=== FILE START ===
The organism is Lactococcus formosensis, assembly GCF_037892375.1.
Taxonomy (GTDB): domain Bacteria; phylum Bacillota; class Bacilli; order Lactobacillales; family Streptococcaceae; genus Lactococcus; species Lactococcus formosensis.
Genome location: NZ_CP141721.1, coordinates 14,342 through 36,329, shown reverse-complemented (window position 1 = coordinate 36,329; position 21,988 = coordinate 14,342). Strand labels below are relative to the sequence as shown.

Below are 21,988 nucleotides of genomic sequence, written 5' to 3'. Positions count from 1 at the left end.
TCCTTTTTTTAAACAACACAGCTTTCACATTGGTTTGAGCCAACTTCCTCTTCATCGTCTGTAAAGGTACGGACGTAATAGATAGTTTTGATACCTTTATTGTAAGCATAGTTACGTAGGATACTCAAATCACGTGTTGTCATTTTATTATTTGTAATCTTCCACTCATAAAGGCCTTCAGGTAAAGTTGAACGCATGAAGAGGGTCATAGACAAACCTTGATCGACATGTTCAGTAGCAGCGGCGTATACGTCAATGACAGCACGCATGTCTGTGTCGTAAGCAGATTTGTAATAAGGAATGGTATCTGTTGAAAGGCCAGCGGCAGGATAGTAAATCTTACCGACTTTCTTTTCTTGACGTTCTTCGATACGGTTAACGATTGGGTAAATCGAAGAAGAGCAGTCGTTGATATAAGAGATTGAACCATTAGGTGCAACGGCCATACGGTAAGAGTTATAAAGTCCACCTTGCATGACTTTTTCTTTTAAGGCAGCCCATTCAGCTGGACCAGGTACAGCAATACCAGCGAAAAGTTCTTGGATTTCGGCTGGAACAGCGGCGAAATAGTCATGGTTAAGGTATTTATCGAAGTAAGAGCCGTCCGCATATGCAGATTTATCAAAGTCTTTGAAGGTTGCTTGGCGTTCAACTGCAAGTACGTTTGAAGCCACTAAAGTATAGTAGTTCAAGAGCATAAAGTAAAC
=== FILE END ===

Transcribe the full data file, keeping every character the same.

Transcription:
The organism is Lactococcus formosensis, assembly GCF_037892375.1.
Taxonomy (GTDB): domain Bacteria; phylum Bacillota; class Bacilli; order Lactobacillales; family Streptococcaceae; genus Lactococcus; species Lactococcus formosensis.
Genome location: NZ_CP141721.1, coordinates 14,342 through 36,329, shown reverse-complemented (window position 1 = coordinate 36,329; position 21,988 = coordinate 14,342). Strand labels below are relative to the sequence as shown.

Below are 21,988 nucleotides of genomic sequence, written 5' to 3'. Positions count from 1 at the left end.
TCCTTTTTTTAAACAACACAGCTTTCACATTGGTTTGAGCCAACTTCCTCTTCATCGTCTGTAAAGGTACGGACGTAATAGATAGTTTTGATACCTTTATTGTAAGCATAGTTACGTAGGATACTCAAATCACGTGTTGTCATTTTATTATTTGTAATCTTCCACTCATAAAGGCCTTCAGGTAAAGTTGAACGCATGAAGAGGGTCATAGACAAACCTTGATCGACATGTTCAGTAGCAGCGGCGTATACGTCAATGACAGCACGCATGTCTGTGTCGTAAGCAGATTTGTAATAAGGAATGGTATCTGTTGAAAGGCCAGCGGCAGGATAGTAAATCTTACCGACTTTCTTTTCTTGACGTTCTTCGATACGGTTAACGATTGGGTAAATCGAAGAAGAGCAGTCGTTGATATAAGAGATTGAACCATTAGGTGCAACGGCCATACGGTAAGAGTTATAAAGTCCACCTTGCATGACTTTTTCTTTTAAGGCAGCCCATTCAGCTGGACCAGGTACAGCAATACCAGCGAAAAGTTCTTGGATTTCGGCTGGAACAGCGGCGAAATAGTCATGGTTAAGGTATTTATCGAAGTAAGAGCCGTCCGCATATGCAGATTTATCAAAGTCTTTGAAGGTTGCTTGGCGTTCAACTGCAAGTACGTTTGAAGCCACTAAAGTATAGTAGTTCAAGAGCATAAAGTAAAC